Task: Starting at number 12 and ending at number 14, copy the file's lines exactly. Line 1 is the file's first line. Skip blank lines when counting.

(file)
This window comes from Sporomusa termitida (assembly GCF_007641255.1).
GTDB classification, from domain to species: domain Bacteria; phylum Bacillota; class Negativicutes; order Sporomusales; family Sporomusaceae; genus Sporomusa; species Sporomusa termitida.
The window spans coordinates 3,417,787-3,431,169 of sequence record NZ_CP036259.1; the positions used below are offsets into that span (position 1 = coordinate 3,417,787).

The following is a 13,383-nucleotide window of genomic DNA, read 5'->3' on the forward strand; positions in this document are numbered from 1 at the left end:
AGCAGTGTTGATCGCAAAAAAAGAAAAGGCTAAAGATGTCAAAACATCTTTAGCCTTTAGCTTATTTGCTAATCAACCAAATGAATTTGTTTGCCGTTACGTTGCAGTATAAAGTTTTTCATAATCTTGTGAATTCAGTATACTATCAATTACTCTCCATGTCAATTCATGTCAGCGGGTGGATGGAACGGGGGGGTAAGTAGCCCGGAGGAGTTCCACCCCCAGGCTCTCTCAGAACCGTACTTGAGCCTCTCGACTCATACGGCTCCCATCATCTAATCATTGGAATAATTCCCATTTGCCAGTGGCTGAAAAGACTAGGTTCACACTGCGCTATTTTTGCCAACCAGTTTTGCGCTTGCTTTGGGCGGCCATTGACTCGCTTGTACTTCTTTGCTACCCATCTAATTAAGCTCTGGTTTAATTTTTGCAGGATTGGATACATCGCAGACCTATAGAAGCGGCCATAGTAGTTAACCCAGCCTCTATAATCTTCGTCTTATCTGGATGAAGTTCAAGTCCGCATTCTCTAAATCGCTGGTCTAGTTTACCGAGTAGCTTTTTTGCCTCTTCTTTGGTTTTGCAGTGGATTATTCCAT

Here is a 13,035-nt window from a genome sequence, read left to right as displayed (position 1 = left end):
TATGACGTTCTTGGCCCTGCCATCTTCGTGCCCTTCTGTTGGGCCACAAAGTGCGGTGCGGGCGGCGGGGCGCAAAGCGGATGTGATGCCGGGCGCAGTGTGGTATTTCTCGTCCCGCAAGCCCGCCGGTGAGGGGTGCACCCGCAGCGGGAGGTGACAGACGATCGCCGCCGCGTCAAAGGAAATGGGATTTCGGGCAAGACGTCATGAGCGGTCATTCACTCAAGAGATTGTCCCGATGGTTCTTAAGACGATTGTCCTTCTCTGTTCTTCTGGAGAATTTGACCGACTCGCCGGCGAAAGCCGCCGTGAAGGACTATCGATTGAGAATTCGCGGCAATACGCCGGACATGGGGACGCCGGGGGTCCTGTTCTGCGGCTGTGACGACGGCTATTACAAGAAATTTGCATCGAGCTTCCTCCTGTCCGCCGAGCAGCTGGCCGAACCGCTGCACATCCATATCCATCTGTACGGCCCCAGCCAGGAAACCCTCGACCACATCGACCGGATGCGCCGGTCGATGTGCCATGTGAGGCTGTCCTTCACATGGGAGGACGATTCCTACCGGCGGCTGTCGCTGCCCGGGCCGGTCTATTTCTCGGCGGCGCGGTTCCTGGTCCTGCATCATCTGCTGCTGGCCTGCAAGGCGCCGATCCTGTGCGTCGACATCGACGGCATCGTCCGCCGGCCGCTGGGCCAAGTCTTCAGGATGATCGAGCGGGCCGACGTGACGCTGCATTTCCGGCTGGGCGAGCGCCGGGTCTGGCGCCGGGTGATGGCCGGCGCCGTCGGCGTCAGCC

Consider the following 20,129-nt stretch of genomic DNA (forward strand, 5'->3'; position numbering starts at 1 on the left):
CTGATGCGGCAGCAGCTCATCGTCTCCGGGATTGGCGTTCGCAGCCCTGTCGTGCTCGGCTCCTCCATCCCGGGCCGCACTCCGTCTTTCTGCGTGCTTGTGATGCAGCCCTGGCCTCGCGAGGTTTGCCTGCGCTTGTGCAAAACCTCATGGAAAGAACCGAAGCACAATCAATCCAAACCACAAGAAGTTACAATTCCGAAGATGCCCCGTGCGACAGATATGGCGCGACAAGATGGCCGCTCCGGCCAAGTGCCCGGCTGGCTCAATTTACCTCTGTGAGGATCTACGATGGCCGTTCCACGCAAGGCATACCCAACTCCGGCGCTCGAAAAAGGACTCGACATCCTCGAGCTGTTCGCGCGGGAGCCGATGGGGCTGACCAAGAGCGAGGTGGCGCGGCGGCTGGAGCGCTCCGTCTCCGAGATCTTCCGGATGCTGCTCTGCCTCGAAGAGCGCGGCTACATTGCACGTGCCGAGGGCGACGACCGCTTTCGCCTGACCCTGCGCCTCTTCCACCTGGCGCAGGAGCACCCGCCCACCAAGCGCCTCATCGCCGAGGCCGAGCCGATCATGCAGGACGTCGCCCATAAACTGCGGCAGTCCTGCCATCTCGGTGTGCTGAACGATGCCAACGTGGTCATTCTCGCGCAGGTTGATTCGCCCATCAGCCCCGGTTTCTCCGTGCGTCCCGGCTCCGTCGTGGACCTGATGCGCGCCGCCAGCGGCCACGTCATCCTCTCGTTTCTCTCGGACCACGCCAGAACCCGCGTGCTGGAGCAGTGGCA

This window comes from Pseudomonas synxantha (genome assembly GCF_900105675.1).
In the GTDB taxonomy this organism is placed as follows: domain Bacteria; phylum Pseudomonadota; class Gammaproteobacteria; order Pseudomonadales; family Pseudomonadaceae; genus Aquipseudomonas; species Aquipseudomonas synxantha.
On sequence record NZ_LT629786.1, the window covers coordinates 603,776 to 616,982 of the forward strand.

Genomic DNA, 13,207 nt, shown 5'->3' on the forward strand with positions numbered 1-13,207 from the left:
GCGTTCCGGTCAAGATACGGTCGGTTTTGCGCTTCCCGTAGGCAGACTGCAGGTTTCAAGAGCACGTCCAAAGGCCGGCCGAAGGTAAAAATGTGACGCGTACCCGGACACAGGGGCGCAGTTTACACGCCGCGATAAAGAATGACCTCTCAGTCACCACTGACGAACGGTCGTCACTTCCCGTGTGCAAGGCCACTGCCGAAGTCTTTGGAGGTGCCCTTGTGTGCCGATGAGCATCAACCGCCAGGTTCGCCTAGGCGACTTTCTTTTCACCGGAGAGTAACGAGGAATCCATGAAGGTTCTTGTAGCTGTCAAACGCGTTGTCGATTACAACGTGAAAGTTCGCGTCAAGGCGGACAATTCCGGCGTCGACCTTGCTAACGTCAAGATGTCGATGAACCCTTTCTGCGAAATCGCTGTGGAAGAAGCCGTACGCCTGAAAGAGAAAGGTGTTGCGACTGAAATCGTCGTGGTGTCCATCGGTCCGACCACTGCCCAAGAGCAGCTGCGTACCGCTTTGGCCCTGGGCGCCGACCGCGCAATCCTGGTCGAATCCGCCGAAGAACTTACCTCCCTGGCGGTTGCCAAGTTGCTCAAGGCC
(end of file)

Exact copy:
On sequence record NZ_LT629786.1, the window covers coordinates 603,776 to 616,982 of the forward strand.

Genomic DNA, 13,207 nt, shown 5'->3' on the forward strand with positions numbered 1-13,207 from the left:
GCGTTCCGGTCAAGATACGGTCGGTTTTGCGCTTCCCGTAGGCAGACTGCAGGTTTCAAGAGCACGTCCAAAGGCCGGCCGAAGGTAAAAATGTGACGCGTACCCGGACACAGGGGCGCAGTTTACACGCCGCGATAAAGAATGACCTCTCAGTCACCACTGACGAACGGTCGTCACTTCCCGTGTGCAAGGCCACTGCCGAAGTCTTTGGAGGTGCCCTTGTGTGCCGATGAGCATCAACCGCCAGGTTCGCCTAGGCGACTTTCTTTTCACCGGAGAGTAACGAGGAATCCATGAAGGTTCTTGTAGCTGTCAAACGCGTTGTCGATTACAACGTGAAAGTTCGCGTCAAGGCGGACAATTCCGGCGTCGACCTTGCTAACGTCAAGATGTCGATGAACCCTTTCTGCGAAATCGCTGTGGAAGAAGCCGTACGCCTGAAAGAGAAAGGTGTTGCGACTGAAATCGTCGTGGTGTCCATCGGTCCGACCACTGCCCAAGAGCAGCTGCGTACCGCTTTGGCCCTGGGCGCCGACCGCGCAATCCTGGTCGAATCCGCCGAAGAACTTACCTCCCTGGCGGTTGCCAAGTTGCTCAAGGCC